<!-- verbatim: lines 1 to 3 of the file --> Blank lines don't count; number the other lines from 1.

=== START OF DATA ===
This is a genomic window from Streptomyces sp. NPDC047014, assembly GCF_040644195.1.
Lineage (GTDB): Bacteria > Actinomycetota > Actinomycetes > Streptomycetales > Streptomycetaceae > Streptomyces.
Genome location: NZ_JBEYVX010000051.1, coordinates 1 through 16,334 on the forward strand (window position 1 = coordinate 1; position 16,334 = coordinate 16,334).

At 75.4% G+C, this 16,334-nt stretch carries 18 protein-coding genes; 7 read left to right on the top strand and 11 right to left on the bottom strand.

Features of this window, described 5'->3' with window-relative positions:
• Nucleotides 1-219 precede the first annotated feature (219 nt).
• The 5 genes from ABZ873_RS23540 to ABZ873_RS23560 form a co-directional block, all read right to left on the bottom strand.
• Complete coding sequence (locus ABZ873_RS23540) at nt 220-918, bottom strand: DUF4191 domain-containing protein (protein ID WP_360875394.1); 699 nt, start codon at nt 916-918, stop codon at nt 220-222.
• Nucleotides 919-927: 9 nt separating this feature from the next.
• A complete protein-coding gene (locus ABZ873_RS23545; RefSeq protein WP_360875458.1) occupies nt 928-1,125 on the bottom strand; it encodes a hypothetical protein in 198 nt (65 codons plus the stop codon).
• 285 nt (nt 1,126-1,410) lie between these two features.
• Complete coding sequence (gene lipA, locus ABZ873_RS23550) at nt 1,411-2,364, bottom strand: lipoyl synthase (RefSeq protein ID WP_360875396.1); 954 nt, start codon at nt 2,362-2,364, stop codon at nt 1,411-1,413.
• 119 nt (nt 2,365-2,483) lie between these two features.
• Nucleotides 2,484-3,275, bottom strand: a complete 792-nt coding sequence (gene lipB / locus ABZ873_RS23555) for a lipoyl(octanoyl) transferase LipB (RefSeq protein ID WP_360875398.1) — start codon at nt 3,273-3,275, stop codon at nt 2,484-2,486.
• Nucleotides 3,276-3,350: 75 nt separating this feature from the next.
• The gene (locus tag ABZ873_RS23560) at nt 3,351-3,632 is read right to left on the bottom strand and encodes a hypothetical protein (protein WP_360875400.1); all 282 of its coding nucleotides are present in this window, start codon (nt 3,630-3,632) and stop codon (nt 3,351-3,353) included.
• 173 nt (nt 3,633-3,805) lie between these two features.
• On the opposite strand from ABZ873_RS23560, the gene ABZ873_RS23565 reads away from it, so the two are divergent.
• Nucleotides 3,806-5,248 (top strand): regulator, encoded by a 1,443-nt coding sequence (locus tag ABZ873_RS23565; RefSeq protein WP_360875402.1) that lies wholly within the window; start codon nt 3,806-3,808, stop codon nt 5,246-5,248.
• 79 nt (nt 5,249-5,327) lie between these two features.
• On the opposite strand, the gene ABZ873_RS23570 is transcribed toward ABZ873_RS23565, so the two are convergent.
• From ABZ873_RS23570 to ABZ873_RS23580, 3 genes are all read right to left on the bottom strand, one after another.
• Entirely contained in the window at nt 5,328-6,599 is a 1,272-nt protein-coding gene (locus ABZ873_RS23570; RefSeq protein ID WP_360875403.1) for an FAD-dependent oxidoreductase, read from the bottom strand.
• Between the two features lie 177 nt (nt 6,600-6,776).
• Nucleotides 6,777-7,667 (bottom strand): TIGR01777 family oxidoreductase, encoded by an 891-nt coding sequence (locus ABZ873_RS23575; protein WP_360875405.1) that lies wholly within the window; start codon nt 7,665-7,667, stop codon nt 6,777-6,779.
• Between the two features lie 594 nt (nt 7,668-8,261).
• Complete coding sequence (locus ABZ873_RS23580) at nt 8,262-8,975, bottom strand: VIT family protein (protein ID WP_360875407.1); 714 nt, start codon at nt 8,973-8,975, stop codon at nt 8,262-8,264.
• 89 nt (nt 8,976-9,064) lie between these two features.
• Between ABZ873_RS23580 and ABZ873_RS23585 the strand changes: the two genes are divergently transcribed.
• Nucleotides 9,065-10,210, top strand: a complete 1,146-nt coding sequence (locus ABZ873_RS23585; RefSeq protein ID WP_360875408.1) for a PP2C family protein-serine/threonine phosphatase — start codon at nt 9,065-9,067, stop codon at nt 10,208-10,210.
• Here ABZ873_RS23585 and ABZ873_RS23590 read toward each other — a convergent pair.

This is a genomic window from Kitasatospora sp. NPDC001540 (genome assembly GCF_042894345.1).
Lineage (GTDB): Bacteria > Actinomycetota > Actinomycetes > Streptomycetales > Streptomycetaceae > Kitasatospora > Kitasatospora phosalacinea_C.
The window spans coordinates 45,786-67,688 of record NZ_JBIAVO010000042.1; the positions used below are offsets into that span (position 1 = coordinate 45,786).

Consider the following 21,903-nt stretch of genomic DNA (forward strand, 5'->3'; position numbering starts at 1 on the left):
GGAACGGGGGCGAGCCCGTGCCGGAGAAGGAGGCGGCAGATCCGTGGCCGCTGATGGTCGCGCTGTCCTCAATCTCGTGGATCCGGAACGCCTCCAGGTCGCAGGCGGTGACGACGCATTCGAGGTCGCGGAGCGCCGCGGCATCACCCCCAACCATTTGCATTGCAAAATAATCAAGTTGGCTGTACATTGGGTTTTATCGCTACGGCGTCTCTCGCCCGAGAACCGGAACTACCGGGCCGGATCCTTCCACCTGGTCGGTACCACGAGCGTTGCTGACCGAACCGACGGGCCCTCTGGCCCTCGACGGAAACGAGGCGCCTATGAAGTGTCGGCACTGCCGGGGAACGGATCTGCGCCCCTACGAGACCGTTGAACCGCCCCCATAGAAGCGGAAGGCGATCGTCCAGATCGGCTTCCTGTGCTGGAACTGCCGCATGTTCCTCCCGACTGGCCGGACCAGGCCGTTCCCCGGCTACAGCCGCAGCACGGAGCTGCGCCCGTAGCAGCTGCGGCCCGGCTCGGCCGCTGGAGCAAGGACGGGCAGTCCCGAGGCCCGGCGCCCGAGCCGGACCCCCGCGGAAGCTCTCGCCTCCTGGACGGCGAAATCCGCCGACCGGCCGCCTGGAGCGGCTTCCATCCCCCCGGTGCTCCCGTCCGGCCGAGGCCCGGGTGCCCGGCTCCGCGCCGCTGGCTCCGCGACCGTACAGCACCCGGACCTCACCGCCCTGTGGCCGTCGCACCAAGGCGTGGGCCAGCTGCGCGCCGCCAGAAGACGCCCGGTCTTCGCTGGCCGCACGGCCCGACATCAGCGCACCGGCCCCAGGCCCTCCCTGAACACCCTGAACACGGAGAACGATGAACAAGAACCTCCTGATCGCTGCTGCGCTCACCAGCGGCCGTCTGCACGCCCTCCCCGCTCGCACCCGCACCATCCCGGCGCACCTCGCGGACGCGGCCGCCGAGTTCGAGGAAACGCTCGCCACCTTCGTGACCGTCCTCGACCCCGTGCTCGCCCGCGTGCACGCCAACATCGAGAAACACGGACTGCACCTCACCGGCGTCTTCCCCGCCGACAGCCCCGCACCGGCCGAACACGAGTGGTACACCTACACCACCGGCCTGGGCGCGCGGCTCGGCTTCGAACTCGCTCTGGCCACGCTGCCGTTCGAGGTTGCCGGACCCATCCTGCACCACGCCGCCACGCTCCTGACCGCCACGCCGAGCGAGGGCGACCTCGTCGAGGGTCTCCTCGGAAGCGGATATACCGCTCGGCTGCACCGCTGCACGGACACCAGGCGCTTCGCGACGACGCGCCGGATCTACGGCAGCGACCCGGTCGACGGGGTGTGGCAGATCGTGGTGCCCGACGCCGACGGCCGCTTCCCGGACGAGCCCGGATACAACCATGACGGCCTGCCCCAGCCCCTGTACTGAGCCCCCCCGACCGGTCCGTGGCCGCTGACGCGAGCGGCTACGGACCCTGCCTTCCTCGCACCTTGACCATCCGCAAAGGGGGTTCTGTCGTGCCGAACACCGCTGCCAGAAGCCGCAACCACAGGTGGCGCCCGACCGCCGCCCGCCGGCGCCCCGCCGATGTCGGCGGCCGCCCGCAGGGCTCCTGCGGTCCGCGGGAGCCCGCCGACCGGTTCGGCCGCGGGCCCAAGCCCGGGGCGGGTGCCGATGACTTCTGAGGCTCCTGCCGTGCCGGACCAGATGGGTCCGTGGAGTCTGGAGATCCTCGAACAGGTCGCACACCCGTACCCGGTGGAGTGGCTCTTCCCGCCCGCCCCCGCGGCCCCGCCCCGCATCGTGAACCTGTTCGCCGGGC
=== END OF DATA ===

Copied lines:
This is a genomic window from Streptomyces sp. NPDC047014, assembly GCF_040644195.1.
Lineage (GTDB): Bacteria > Actinomycetota > Actinomycetes > Streptomycetales > Streptomycetaceae > Streptomyces.
Genome location: NZ_JBEYVX010000051.1, coordinates 1 through 16,334 on the forward strand (window position 1 = coordinate 1; position 16,334 = coordinate 16,334).